The variety of products using high-tech metals are almost endless: from tiny mobile phone parts through to medical applications such as hip replacements and pace makers; from storing solar energy at the home to electric vehicle components and parts for huge wind turbines; even flying above us in parts for aircraft and satellites – high-tech metals play an important role in modern life.
NSW is rich in high-tech metals, offering exciting opportunities.
This map shows areas in NSW that currently produce, or have the potential to produce, high-tech metals including:
The map also explains the sources and uses of high-tech metals, contains important project summaries, and provides charts of current world production and reserves. A detailed glossary and reference list are also included.
Find out more on the NSW Geological Survey website.
Scholarships available for Indigenous, LGBTQ+ and regional STEM professionals
Scholarships will cover full registration including the gala dinner in the Great Hall at Parliament House, as well as travel, accommodation, meals and transfers. Financial assistance for childcare is available upon application.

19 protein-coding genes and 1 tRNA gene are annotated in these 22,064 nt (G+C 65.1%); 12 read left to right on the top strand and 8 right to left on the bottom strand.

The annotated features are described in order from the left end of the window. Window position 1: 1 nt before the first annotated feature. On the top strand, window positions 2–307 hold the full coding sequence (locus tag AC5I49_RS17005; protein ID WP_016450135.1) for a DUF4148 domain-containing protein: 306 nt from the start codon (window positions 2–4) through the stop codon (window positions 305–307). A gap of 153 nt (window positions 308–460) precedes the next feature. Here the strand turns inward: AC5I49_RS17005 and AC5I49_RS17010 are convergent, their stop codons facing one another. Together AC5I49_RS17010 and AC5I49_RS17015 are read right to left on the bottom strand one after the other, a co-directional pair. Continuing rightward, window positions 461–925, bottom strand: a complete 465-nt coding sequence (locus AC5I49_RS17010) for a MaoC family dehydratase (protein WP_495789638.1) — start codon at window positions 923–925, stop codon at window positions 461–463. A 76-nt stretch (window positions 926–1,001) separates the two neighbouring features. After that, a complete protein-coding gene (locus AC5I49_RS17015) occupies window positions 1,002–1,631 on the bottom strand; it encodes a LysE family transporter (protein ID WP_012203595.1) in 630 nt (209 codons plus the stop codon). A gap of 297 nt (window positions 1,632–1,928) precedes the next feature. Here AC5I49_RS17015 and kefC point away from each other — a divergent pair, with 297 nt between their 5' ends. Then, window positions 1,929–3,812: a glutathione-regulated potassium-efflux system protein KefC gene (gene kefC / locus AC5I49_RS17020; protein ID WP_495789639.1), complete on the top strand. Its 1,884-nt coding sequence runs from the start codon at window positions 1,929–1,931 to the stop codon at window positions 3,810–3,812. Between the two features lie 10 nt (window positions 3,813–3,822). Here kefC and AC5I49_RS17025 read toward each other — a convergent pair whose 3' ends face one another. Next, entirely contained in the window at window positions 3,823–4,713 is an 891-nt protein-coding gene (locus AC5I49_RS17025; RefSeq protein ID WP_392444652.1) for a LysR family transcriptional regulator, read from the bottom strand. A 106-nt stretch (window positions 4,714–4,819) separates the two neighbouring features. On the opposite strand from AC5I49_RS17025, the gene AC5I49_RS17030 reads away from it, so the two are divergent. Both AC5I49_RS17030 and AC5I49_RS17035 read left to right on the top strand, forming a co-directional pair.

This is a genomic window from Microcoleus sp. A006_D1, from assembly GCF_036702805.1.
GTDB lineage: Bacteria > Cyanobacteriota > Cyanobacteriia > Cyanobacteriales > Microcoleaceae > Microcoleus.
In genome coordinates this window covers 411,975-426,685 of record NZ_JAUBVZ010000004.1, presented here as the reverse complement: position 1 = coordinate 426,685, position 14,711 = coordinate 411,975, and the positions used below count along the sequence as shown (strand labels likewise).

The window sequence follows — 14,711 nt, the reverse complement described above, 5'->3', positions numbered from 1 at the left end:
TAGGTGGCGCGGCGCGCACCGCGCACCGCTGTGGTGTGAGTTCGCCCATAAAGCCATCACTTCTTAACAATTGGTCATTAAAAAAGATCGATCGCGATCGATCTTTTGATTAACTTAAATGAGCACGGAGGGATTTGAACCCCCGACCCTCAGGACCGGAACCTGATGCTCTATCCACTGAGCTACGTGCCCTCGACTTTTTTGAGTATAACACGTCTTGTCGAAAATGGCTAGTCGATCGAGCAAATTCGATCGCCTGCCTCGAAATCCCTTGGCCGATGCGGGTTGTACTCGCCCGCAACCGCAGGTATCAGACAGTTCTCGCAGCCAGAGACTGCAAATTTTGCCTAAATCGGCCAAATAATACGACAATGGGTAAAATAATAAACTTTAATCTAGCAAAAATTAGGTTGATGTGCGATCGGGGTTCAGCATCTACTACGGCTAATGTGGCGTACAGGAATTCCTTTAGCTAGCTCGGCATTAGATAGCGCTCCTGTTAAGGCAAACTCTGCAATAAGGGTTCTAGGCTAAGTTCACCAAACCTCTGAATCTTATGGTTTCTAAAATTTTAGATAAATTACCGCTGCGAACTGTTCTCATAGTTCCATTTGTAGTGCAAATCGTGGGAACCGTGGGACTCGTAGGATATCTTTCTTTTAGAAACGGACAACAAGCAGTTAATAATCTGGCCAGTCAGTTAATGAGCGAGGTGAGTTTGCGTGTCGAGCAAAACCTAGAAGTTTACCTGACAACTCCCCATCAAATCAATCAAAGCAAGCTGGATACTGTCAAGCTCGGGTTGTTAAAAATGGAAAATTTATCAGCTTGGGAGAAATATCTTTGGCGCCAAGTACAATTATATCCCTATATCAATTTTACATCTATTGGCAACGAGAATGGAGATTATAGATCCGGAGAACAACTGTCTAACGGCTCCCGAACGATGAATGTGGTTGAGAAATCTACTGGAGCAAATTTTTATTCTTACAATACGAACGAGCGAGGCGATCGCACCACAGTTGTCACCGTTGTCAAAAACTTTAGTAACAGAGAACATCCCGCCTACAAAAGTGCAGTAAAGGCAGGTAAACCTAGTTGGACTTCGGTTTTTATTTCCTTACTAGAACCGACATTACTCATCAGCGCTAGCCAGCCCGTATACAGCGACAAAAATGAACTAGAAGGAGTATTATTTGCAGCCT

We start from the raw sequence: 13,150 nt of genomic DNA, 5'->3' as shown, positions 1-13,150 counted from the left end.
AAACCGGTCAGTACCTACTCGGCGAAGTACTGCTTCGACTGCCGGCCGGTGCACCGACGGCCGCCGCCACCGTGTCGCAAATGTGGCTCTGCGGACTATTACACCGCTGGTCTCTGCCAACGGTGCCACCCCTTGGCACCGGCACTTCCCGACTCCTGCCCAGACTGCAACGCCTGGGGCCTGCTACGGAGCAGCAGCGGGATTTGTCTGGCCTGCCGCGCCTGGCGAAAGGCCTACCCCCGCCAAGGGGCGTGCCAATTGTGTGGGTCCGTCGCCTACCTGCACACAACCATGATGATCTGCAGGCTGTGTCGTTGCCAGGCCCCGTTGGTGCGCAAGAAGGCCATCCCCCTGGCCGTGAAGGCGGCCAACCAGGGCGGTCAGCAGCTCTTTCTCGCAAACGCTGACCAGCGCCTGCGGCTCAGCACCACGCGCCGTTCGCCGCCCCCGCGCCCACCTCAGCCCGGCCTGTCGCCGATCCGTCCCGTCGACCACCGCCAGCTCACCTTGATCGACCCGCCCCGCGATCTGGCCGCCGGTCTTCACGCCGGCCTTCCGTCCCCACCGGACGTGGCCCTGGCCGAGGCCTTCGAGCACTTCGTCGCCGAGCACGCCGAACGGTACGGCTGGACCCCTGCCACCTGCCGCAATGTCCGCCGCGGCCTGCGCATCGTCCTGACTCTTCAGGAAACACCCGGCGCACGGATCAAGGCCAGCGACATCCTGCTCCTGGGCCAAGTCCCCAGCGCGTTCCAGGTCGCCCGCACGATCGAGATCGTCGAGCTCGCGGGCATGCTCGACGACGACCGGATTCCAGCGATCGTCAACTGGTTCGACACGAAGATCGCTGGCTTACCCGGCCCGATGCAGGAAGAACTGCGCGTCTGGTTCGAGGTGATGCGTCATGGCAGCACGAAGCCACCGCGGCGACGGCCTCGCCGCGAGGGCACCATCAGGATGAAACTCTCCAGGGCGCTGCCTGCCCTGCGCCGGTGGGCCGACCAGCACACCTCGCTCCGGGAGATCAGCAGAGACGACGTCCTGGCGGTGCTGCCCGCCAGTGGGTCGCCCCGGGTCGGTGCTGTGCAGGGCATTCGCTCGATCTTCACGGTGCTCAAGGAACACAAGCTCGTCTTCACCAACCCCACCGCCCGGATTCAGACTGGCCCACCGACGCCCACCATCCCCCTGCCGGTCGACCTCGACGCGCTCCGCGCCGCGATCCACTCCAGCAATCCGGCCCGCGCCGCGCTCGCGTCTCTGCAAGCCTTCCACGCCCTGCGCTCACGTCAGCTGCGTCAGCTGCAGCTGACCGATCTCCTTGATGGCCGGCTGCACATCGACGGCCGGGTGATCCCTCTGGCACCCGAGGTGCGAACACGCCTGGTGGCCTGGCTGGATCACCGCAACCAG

Science meets Parliament brings around 200 Australian scientists and technologists to Canberra for professional development, networking, and to meet face-to-face with MPs and Senators. It is a highlight of the annual parliamentary calendar and has enhanced mutual understanding between parliamentarians and scientists as well as fostering enduring partnerships and collaborations.
Please note that to be eligible for these scholarships you must be a member of or employed by an STA member organisation. AIG members are eligible to apply through AIG’s membership of the Australian Geoscience Council.
The Indigenous STEM Scholarships are proudly supported by the Australian Academy of Science (AAS) and the ARC Centre of Excellence for Engineered Quantum Systems(EQUS).
Applications will close on 15 June 2019, with recipients to be contacted by 30 June 2019 and an announcement made shortly after.
The scholarship application form is available here.